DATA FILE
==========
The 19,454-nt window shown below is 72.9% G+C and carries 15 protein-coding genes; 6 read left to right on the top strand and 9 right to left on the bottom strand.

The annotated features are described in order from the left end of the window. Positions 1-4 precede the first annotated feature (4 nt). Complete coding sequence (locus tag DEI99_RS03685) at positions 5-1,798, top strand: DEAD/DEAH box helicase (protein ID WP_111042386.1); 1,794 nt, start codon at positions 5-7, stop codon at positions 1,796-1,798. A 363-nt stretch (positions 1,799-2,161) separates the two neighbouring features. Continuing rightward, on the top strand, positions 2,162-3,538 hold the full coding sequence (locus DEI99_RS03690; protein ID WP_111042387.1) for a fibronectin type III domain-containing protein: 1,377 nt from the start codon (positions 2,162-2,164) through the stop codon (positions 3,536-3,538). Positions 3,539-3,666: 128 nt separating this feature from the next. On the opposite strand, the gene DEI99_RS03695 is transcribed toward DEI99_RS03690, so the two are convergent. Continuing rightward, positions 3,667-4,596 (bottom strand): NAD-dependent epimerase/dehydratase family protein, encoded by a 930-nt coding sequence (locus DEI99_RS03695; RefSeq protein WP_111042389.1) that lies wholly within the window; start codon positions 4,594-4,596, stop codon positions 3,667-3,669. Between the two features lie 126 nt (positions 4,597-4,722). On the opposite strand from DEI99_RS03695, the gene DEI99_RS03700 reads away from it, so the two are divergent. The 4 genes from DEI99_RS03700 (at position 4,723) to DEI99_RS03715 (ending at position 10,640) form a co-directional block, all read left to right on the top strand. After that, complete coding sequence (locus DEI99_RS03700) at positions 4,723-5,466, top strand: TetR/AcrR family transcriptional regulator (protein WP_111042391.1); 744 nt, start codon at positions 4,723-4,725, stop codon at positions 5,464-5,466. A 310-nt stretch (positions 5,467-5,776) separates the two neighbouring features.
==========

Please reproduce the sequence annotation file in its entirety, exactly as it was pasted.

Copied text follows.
The 19,454-nt window shown below is 72.9% G+C and carries 15 protein-coding genes; 6 read left to right on the top strand and 9 right to left on the bottom strand.

The annotated features are described in order from the left end of the window. Positions 1-4 precede the first annotated feature (4 nt). Complete coding sequence (locus tag DEI99_RS03685) at positions 5-1,798, top strand: DEAD/DEAH box helicase (protein ID WP_111042386.1); 1,794 nt, start codon at positions 5-7, stop codon at positions 1,796-1,798. A 363-nt stretch (positions 1,799-2,161) separates the two neighbouring features. Continuing rightward, on the top strand, positions 2,162-3,538 hold the full coding sequence (locus DEI99_RS03690; protein ID WP_111042387.1) for a fibronectin type III domain-containing protein: 1,377 nt from the start codon (positions 2,162-2,164) through the stop codon (positions 3,536-3,538). Positions 3,539-3,666: 128 nt separating this feature from the next. On the opposite strand, the gene DEI99_RS03695 is transcribed toward DEI99_RS03690, so the two are convergent. Continuing rightward, positions 3,667-4,596 (bottom strand): NAD-dependent epimerase/dehydratase family protein, encoded by a 930-nt coding sequence (locus DEI99_RS03695; RefSeq protein WP_111042389.1) that lies wholly within the window; start codon positions 4,594-4,596, stop codon positions 3,667-3,669. Between the two features lie 126 nt (positions 4,597-4,722). On the opposite strand from DEI99_RS03695, the gene DEI99_RS03700 reads away from it, so the two are divergent. The 4 genes from DEI99_RS03700 (at position 4,723) to DEI99_RS03715 (ending at position 10,640) form a co-directional block, all read left to right on the top strand. After that, complete coding sequence (locus DEI99_RS03700) at positions 4,723-5,466, top strand: TetR/AcrR family transcriptional regulator (protein WP_111042391.1); 744 nt, start codon at positions 4,723-4,725, stop codon at positions 5,464-5,466. A 310-nt stretch (positions 5,467-5,776) separates the two neighbouring features.